The third important protein appearing in platelet granules in the blood is the IGF-1. IGF-1 deposits in bone matrix, endotheliocyte, and chondrocyte, releases during bone regeneration process and is responsible for the bone formation-bone resorption interaction [60]. The presence of IGF-1 in platelets could influence osteoblasts and preosteoblasts, initiate osteogenesis, and inhibit the apoptosis of the bone cells and expression of the mesenchymal collagen enzyme, decreasing its degradation [61]. Meanwhile, IGF-1 could bind to a specific receptor on the cell membrane and stimulate cells which take part in osteogenesis. The study showed that application of IGF-1 to the surface of rat molars could promote cementogenesis, and in combination with PDGF, bone formation on implant surfaces could be increased [62]. In addition, the biological effect of IGF-1 could be regulated by IGF binding proteins (IGFBPs), and IGFBP could transport the IGF-1 and increase its half-life period [63].

3.3. The Effect of PRP in Angiogenesis Factors Promoting Bone Reparation

Osteogenesis needs sufficient blood supply, and in the last remolding stage of endochondral ossification, specified matrix metalloproteinase could degrade cartilage and bone to cause vessel grow. There are two independent ways of angiogenesis: one depends on VEGF, and the other depends on angiogenin. VEGF mainly affects new-born vessels growing and specific mitogen of endothelial cell, while angiogenin mainly affects large vessels and collateral circulation forming.

It is a vital step to promote angiogenesis rapidly in the bone graft in the early stage and long-term process of ossification. Local application of vascular growth factor (VGF) is proved advantageous for local vessels growth, skeletogenous cell aggregation and ossification, and adipose stem cell (ASC) could have some effects in this process [64]. Holstein et al. showed that the angiogenesis was extremely active in the process of bone repair in a mouse cranial defects model [65]. Some other researchers found that angiogenesis factors could promote bone repair, inversely antiangiogenesis factors could suppress it.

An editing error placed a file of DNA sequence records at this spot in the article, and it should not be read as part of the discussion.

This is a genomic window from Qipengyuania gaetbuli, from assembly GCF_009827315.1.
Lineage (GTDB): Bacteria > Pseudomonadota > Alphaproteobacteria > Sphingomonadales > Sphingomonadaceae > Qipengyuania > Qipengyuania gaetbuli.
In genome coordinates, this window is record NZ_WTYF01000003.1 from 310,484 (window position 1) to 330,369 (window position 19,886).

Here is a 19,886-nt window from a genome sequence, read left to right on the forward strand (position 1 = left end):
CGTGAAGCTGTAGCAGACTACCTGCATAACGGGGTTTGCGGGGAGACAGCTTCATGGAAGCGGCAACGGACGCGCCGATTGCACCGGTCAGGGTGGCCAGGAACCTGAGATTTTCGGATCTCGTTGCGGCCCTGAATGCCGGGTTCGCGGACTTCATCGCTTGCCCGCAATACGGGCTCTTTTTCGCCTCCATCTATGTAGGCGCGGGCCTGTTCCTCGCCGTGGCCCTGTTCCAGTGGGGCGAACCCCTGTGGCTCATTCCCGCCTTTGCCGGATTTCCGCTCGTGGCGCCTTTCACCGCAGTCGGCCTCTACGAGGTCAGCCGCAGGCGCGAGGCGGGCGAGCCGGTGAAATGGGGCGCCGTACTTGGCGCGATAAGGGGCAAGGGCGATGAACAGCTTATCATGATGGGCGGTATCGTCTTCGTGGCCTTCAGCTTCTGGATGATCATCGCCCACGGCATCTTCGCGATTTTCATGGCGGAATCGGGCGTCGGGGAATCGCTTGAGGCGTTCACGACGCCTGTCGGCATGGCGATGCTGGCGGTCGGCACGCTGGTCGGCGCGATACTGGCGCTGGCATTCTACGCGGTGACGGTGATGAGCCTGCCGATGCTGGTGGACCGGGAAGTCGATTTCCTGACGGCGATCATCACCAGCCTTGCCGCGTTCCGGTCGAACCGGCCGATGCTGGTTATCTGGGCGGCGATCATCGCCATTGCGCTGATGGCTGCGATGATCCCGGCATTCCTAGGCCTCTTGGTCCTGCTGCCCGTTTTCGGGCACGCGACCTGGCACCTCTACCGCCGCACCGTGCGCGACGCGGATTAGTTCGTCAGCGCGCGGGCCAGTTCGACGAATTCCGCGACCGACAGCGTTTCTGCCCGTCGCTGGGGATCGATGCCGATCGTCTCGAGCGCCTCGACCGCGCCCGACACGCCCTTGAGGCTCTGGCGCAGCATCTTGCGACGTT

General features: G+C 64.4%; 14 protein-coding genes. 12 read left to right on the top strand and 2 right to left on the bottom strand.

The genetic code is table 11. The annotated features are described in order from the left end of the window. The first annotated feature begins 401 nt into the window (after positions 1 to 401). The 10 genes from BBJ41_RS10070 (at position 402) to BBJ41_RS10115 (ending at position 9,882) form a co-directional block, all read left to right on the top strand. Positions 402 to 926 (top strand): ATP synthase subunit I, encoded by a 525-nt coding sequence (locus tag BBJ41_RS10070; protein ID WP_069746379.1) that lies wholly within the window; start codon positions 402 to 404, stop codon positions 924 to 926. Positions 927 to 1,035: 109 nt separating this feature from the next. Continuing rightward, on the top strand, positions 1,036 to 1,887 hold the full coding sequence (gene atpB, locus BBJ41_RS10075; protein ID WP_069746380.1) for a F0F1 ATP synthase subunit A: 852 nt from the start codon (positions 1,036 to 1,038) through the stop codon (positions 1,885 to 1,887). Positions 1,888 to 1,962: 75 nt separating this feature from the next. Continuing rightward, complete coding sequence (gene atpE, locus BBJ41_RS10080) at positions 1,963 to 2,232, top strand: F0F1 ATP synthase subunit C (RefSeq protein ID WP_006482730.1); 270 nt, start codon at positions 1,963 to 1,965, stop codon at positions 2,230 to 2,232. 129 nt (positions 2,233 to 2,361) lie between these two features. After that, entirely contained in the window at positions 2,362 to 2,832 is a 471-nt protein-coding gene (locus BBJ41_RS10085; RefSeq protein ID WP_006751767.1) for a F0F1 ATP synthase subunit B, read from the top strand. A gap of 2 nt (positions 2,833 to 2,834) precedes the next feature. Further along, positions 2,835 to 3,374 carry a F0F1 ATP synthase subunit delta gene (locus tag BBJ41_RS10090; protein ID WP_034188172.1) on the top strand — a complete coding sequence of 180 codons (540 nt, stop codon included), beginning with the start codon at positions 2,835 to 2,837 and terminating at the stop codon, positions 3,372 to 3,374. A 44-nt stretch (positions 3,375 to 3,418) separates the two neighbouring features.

The sufficient VGFs in PRP and the quick mobilization of growth factors could be in favour of the local vessel growth, especially in angiogenesis of no artificial bone graft of cells. Some factors are considered to be associated with increasing the vascularization potential of PRP, including the concentration of plasmase, activation of Ca2+, releasing of VEGF, formation of platelet, and only containing histomonocyte in leucocyte [66]. Kim et al. used PRP (which contains sufficient VGF, VEGF, PMP, and peripheral blood mononuclear cells (PBMNCs) and no peripheral blood heterophil granulocyte (PBPMNs)) and transplanted into defective skull of rats. They found that angiogenic factor-enriched PRP could lead to faster and more extensive new bone formation in the critical size bone defect, and rapid angiogenesis in the initial healing period by PRP could be supposed as a way to overcome short-term effect of the rapid angiogenesis [10]. In addition, Annabi et al. studied a platelet-derived bioactive lysophospholipid, named S1P, and indicated a crucial role for S1P/EDG-1-mediated angiogenic and survival events in the regulation of microvascular network remodeling by MSC which might provide a new molecular link between hemostasis and angiogenesis processes [67].

Marrow-original mesenchyme stem cells play an important role in vessel growth, especially in ischemia tissue and tumor. It is known that VEGF can aggregate MSC to new vessels and regulate MSCs differentiating to vessel cells. Steffen Massberg showed that platelets could provide the critical signal that recruits CD34+ bone marrow cells and c-Kit+ Sca-1+ Lin− bone marrow-derived progenitor cells to sites of vascular injury. Correspondingly, specific inhibition of platelet adhesion virtually abrogated the accumulation of both CD34+ and c-Kit+ Sca-1+ Lin− bone marrow-derived progenitor cells at sites of endothelial disruption. Binding of bone marrow cells to platelets involves both P-selectin and GPIIb integrin on platelets [68]. However, there has not been found any VEGF receptors on MSCs. Ball et al. found that VEGF-A could stimulate PDGS receptors and regulate the generation and transformation of MSCs, implying that VEGF-A/PDGF receptors could have an effect in aggregating MSC to ischemia region to promote vessels formation [69].